Read 11 tweets
17 Oct
Saw my sister, niece and niece’s partner for the first time today in months. Lovely vegan lunch, wonderful to catch up, then sister and I went for a long walk. Now feet are killing me. Orthotic walking shoes hurting more than helping. 😭
We went to the local dog park and watched the shenanigans, although it got a bit too serious at one point and a poor, anxious corgi got picked up and shook by a big dog who smelt its fear. I like dogs but things can go very bad very quickly.
The big dog’s owners were clearly shocked and got him out of there. Little corgi was OK but still very fearful.

We had a long chat with a couple with an Irish wolfhound called Kat (their 8th!) and there was also a glossy black 14 week old Irish Mastiff who has feet
Read 7 tweets
14 Aug
I thought people might appreciate a bit of an insight into how things are for teachers during lockdown. Please note this is just my personal experience, and is not a whinge or a plea for sympathy. I am fine, but it's hard, and all kinds of things are out of our control.
My load this year is 3 days English, 2 days library. At the start of lockdown, I had just one class (Year 8) that I didn't share at least one period with other teachers. My HT and I share a Year 9 and a Year 10 class, and I had one or two periods of other people's Year 8 classes.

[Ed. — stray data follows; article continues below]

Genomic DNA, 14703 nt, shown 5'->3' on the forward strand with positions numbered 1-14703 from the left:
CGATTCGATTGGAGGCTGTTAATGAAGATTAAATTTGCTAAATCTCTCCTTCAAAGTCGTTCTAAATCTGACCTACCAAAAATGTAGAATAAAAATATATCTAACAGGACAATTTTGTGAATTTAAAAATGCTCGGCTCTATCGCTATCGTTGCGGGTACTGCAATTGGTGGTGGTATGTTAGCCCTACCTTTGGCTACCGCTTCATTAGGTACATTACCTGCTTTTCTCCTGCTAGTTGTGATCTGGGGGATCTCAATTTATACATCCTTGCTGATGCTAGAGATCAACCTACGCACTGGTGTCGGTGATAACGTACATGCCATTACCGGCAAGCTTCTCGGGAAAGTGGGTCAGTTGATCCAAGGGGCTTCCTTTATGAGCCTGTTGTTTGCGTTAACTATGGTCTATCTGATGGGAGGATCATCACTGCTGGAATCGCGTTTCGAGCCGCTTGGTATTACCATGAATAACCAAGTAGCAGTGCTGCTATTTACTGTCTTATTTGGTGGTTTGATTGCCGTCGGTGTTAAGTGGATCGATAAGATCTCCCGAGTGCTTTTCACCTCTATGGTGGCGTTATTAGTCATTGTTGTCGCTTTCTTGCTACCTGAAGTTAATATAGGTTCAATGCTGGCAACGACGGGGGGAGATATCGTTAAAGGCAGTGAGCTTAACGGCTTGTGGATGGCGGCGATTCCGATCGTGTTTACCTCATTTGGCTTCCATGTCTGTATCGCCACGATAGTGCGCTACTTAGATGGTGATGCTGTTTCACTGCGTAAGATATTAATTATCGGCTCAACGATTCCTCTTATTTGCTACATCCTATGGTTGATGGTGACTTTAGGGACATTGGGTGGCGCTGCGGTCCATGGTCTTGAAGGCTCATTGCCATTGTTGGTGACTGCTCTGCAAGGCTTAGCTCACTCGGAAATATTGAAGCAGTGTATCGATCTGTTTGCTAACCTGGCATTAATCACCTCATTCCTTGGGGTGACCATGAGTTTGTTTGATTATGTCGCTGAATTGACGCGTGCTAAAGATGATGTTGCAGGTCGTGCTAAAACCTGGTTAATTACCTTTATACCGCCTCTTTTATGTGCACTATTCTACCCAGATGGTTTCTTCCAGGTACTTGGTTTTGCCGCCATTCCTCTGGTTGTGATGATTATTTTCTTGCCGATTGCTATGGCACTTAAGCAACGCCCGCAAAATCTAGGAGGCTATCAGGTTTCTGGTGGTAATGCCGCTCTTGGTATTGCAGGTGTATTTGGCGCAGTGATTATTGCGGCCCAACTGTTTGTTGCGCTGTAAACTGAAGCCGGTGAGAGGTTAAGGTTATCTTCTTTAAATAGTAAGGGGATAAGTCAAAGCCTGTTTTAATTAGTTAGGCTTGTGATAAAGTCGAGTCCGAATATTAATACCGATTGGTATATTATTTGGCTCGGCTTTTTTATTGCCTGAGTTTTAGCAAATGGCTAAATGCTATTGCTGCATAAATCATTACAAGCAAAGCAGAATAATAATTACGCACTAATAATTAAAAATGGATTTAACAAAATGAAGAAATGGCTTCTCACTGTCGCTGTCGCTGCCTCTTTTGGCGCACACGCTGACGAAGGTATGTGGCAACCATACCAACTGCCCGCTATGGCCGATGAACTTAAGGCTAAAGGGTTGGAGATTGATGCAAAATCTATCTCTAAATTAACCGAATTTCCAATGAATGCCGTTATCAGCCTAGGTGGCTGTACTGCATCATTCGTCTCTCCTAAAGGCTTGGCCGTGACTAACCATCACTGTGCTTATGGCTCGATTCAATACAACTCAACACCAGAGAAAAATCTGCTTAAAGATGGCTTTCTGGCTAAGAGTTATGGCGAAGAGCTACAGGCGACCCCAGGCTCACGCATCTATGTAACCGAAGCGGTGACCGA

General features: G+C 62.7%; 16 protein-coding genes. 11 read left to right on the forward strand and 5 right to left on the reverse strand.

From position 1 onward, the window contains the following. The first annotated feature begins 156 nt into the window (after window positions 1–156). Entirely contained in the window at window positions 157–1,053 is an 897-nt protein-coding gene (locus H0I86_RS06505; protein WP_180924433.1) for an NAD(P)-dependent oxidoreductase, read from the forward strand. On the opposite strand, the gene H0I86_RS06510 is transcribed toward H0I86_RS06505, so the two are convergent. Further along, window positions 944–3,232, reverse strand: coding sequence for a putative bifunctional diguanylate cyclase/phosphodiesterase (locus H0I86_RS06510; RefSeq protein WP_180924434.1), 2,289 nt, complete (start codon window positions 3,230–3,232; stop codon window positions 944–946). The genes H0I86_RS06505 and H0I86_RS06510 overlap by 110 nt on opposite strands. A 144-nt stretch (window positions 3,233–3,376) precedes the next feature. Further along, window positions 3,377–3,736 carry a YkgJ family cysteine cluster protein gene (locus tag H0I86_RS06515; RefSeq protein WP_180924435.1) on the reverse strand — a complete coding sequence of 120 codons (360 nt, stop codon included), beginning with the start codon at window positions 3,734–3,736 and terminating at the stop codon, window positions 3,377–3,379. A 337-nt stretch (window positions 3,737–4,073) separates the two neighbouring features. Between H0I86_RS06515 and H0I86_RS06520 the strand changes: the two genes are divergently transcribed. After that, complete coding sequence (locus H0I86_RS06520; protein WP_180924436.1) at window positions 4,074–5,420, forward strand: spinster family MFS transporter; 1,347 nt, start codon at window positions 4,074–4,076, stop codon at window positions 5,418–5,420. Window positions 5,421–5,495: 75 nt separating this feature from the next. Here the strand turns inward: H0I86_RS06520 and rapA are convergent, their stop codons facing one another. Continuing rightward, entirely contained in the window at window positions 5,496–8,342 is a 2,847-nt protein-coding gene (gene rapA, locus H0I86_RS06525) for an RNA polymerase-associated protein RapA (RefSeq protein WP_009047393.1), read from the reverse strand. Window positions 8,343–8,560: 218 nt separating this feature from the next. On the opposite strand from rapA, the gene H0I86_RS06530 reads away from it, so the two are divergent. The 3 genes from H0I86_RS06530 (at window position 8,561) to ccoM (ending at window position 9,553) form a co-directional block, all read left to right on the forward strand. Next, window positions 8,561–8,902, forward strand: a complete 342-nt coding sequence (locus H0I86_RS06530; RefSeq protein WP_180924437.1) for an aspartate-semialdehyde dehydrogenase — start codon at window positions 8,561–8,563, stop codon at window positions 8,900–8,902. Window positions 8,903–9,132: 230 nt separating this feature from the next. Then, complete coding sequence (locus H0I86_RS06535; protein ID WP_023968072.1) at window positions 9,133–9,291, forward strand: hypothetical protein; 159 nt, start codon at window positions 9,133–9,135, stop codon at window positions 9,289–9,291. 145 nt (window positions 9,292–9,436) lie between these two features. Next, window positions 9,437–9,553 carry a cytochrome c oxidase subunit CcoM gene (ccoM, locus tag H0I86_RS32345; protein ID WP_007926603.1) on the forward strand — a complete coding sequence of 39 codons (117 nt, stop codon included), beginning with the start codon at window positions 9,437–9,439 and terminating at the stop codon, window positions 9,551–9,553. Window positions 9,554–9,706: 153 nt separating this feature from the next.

Once lockdown started, this is how responsibility for posting work went: obviously, I'm 100% responsible for my own Year 8 class, and I took on the main responsibility for another Year 8 class where the split was 4/3 and the other teacher has young kids at home.
Read 24 tweets
16 Mar 20
All day I have been listening to experts talk about the pros and cons of closing schools. Not a SINGLE ONE has mentioned the health and well-being of the teachers and admin and other adult staff who keep schools open every day.
They talk about how children are not at risk, but neglect to consider the risk to the adults who work in schools who may be pregnant, immune-compromised, diabetic, asthmatic, with any number of health issues that allow them to work, but make them vulnerable to COVID-19.
I mean, I’ve known since I was an undergraduate how badly people disrespect teachers, but I didn’t realise until this week that we were considered so utterly dispensable.
Read 10 tweets
19 Feb 20
Following this thread from earlier in the term, I'm continuing to do book talks to promote wide reading with English classes from various grades. (3 in one day on Monday! Phew!) Talking one-on-one to the kids about their reading habits (or lack thereof) is proving very revealing.
I'm really explicit with the kids about why reading for pleasure is important, but also with the Year 10s I really hammer home that if they do not start right now building up their focus and attention soan, their reading muscles, then they are going to be at a huge disadvantage.
Of course, the non-readers already are, and they have a real battle ahead to make new habits and lost ground.

Anyway, here's what the non-readers seem to be consistently suggesting to me: they have this idea that to read a book, you have to READ THE BOOK:
Read 21 tweets